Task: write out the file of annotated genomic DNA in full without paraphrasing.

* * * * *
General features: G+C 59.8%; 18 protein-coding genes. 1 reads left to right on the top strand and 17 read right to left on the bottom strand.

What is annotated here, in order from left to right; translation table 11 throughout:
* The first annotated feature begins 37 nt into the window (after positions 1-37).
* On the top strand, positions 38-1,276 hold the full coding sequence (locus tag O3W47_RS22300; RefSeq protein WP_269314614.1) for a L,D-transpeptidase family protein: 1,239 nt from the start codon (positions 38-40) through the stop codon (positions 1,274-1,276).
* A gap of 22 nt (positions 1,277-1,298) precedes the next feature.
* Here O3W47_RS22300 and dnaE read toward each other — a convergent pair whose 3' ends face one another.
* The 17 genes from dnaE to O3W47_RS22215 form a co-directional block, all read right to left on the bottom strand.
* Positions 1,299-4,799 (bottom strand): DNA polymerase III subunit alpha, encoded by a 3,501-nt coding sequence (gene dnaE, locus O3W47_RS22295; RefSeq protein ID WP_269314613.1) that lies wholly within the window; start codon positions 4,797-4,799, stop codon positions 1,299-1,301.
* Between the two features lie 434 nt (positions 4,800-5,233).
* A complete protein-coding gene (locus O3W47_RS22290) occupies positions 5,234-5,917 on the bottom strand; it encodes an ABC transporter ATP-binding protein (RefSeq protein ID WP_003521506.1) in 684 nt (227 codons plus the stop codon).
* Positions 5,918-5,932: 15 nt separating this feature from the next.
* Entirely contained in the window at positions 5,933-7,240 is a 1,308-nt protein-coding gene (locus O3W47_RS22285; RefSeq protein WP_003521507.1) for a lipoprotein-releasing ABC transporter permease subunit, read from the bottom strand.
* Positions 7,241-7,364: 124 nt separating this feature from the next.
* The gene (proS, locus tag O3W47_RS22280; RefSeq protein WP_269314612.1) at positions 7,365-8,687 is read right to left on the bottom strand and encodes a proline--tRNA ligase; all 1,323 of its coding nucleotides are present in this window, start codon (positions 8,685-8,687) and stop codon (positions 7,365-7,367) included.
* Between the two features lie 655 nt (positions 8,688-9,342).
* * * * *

General features: G+C 59.8%; 18 protein-coding genes. 1 reads left to right on the top strand and 17 read right to left on the bottom strand.

What is annotated here, in order from left to right; translation table 11 throughout:
* The first annotated feature begins 37 nt into the window (after positions 1-37).
* On the top strand, positions 38-1,276 hold the full coding sequence (locus tag O3W47_RS22300; RefSeq protein WP_269314614.1) for a L,D-transpeptidase family protein: 1,239 nt from the start codon (positions 38-40) through the stop codon (positions 1,274-1,276).
* A gap of 22 nt (positions 1,277-1,298) precedes the next feature.
* Here O3W47_RS22300 and dnaE read toward each other — a convergent pair whose 3' ends face one another.
* The 17 genes from dnaE to O3W47_RS22215 form a co-directional block, all read right to left on the bottom strand.
* Positions 1,299-4,799 (bottom strand): DNA polymerase III subunit alpha, encoded by a 3,501-nt coding sequence (gene dnaE, locus O3W47_RS22295; RefSeq protein ID WP_269314613.1) that lies wholly within the window; start codon positions 4,797-4,799, stop codon positions 1,299-1,301.
* Between the two features lie 434 nt (positions 4,800-5,233).
* A complete protein-coding gene (locus O3W47_RS22290) occupies positions 5,234-5,917 on the bottom strand; it encodes an ABC transporter ATP-binding protein (RefSeq protein ID WP_003521506.1) in 684 nt (227 codons plus the stop codon).
* Positions 5,918-5,932: 15 nt separating this feature from the next.
* Entirely contained in the window at positions 5,933-7,240 is a 1,308-nt protein-coding gene (locus O3W47_RS22285; RefSeq protein WP_003521507.1) for a lipoprotein-releasing ABC transporter permease subunit, read from the bottom strand.
* Positions 7,241-7,364: 124 nt separating this feature from the next.
* The gene (proS, locus tag O3W47_RS22280; RefSeq protein WP_269314612.1) at positions 7,365-8,687 is read right to left on the bottom strand and encodes a proline--tRNA ligase; all 1,323 of its coding nucleotides are present in this window, start codon (positions 8,685-8,687) and stop codon (positions 7,365-7,367) included.
* Between the two features lie 655 nt (positions 8,688-9,342).